Packages were constantly lost. It did not matter how fast the rail traveled or how efficient the supply chains were; this process was not cost-effective and seriously slowed transportation. This constant slow loading and unloading even composed the majority of transportation costs.
That is until logistics companies began applying logic used by both the United States Military and by English rail car owners to create containers that would reduce transportation costs and increase the capability of intermodal shipping.
Development of Containers
The innovators who gave us intermodal freight took container processes already in place and refined them. In late 19th century England, rail companies used large containers to move luggage from trains to ships.
English companies also used rail and ships together to ship coal in large containers, marking perhaps the first historical use of intermodal transport.
The United States Navy took this forward by developing steel containers during the Second World War to transport ammunition and supplies. By the 1950s, logistics companies started designing bigger steel containers to keep cargo in the same container as it traveled by rail, truck, or ship.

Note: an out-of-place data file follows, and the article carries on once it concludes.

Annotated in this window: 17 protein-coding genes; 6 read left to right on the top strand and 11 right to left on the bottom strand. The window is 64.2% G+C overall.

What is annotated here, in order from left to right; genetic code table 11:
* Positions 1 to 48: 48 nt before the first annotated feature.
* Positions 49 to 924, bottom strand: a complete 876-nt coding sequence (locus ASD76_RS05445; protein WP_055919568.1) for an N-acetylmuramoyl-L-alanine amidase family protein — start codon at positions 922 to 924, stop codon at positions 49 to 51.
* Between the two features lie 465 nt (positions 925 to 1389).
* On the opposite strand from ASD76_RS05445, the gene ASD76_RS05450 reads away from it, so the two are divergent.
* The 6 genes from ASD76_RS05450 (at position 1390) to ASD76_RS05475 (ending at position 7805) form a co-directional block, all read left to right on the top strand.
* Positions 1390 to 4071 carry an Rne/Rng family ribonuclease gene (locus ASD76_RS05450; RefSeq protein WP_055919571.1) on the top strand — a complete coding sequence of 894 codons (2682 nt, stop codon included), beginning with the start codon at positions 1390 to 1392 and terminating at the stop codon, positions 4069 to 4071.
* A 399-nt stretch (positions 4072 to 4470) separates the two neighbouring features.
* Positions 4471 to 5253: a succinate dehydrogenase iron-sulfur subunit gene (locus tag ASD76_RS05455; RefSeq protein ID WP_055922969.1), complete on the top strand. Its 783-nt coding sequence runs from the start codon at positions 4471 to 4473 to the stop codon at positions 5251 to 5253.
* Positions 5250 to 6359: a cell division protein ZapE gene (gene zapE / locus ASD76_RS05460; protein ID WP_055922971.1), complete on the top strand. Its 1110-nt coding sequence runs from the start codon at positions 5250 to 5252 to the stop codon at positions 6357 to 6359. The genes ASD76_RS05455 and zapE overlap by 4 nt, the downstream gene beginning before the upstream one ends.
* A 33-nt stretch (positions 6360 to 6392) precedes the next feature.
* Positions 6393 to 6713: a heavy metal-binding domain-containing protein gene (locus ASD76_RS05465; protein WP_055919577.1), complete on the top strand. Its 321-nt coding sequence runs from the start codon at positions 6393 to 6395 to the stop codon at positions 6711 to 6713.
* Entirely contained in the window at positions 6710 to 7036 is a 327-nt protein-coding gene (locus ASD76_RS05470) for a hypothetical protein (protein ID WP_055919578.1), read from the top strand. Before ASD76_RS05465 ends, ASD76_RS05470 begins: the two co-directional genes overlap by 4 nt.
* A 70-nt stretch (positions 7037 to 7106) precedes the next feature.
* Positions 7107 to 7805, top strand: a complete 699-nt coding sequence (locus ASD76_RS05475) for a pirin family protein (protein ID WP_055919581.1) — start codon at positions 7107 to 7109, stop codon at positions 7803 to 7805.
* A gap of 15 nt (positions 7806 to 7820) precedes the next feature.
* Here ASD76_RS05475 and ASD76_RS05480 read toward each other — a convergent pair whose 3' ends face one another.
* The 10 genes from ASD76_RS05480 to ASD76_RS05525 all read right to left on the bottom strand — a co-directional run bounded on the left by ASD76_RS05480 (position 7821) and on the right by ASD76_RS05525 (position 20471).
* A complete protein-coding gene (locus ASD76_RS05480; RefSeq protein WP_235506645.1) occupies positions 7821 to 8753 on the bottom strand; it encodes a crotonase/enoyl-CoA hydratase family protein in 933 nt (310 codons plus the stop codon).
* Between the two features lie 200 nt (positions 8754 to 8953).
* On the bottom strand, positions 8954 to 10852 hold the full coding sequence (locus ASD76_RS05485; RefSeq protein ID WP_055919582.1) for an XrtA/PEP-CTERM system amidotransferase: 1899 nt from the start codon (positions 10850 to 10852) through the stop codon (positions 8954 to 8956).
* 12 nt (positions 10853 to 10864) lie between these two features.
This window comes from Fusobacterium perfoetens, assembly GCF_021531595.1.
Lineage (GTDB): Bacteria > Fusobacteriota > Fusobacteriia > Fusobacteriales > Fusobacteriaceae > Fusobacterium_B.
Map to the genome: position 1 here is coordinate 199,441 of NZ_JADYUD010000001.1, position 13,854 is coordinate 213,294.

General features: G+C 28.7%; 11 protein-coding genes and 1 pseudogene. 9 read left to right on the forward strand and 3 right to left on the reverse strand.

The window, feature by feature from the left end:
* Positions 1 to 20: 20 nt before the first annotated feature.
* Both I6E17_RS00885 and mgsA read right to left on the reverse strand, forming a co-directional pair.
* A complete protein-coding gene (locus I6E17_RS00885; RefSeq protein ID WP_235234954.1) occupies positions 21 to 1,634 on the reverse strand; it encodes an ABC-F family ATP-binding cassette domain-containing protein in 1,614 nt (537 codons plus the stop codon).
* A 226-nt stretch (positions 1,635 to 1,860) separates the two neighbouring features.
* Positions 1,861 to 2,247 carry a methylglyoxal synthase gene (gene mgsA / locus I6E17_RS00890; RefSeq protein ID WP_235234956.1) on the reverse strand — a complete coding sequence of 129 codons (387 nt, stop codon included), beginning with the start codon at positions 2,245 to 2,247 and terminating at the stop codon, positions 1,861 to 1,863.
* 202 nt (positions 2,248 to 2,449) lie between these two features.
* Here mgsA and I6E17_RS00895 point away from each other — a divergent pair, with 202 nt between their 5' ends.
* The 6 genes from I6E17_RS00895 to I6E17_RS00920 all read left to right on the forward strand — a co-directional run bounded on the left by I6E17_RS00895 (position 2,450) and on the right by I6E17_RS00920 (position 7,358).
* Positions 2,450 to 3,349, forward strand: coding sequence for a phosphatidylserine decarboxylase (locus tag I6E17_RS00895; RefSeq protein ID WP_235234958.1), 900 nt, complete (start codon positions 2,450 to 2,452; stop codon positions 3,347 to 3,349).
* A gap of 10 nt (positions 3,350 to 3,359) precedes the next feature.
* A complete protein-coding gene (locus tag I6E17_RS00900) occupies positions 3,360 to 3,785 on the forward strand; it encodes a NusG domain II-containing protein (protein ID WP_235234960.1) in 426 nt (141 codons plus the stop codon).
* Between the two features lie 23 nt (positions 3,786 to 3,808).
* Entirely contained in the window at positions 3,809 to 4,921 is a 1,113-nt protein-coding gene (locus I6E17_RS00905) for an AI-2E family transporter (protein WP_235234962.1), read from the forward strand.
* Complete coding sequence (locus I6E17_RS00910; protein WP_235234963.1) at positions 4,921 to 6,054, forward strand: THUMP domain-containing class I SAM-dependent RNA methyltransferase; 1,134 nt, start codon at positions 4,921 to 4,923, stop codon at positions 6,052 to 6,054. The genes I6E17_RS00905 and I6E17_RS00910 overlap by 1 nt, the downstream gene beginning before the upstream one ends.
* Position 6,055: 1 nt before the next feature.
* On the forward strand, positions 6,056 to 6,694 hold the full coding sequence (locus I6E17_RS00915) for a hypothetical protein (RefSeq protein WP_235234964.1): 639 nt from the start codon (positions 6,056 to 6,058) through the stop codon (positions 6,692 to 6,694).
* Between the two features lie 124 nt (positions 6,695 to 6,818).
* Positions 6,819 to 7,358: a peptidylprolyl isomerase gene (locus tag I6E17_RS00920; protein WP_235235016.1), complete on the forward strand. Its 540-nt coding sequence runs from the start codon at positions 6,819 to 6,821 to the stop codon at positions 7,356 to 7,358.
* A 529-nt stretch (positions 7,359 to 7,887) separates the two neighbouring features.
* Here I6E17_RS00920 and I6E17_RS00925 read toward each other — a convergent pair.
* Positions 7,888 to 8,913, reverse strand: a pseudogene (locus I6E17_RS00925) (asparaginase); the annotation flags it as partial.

The 1960s: Intermodal Shipping Becomes Popular on the Seas
We will discuss containers further and why they are crucial to intermodal freight shipping. For now, we will mention this part of their history: as containers developed over the late 1950s, they became standardized. By making their standard size 8 feet and 6 inches, steel containers had a reliable capacity that shippers could anticipate.
Intermodal transport quickly became more feasible and popular with the rail industry and many logistics companies for its potential to significantly reduce costs. There was no more unloading and reloading onto the next ship or the next step in the supply chain. Instead, you only had to move the container to the new mode of transportation.